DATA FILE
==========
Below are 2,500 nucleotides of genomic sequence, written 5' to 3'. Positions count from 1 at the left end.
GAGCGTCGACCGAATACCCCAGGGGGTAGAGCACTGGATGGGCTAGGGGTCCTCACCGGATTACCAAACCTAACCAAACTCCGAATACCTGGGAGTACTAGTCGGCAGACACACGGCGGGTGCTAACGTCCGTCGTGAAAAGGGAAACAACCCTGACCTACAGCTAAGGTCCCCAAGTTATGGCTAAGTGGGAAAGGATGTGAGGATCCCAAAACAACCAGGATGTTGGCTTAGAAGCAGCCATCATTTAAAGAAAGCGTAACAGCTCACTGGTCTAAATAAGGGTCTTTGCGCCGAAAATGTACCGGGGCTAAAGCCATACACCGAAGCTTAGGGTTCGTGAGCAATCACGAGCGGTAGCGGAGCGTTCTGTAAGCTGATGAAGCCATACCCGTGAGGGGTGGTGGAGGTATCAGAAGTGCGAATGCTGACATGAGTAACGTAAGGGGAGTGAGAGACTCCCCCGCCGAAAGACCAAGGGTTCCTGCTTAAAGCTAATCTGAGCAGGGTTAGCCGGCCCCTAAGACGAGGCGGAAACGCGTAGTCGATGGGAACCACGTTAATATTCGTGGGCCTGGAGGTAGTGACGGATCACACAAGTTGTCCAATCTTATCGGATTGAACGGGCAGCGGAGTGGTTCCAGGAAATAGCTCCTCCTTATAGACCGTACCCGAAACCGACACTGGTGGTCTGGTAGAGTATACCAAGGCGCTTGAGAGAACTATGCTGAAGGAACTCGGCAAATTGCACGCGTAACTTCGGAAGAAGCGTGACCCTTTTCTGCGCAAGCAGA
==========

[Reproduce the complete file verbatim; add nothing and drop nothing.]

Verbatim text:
Below are 2,500 nucleotides of genomic sequence, written 5' to 3'. Positions count from 1 at the left end.
GAGCGTCGACCGAATACCCCAGGGGGTAGAGCACTGGATGGGCTAGGGGTCCTCACCGGATTACCAAACCTAACCAAACTCCGAATACCTGGGAGTACTAGTCGGCAGACACACGGCGGGTGCTAACGTCCGTCGTGAAAAGGGAAACAACCCTGACCTACAGCTAAGGTCCCCAAGTTATGGCTAAGTGGGAAAGGATGTGAGGATCCCAAAACAACCAGGATGTTGGCTTAGAAGCAGCCATCATTTAAAGAAAGCGTAACAGCTCACTGGTCTAAATAAGGGTCTTTGCGCCGAAAATGTACCGGGGCTAAAGCCATACACCGAAGCTTAGGGTTCGTGAGCAATCACGAGCGGTAGCGGAGCGTTCTGTAAGCTGATGAAGCCATACCCGTGAGGGGTGGTGGAGGTATCAGAAGTGCGAATGCTGACATGAGTAACGTAAGGGGAGTGAGAGACTCCCCCGCCGAAAGACCAAGGGTTCCTGCTTAAAGCTAATCTGAGCAGGGTTAGCCGGCCCCTAAGACGAGGCGGAAACGCGTAGTCGATGGGAACCACGTTAATATTCGTGGGCCTGGAGGTAGTGACGGATCACACAAGTTGTCCAATCTTATCGGATTGAACGGGCAGCGGAGTGGTTCCAGGAAATAGCTCCTCCTTATAGACCGTACCCGAAACCGACACTGGTGGTCTGGTAGAGTATACCAAGGCGCTTGAGAGAACTATGCTGAAGGAACTCGGCAAATTGCACGCGTAACTTCGGAAGAAGCGTGACCCTTTTCTGCGCAAGCAGA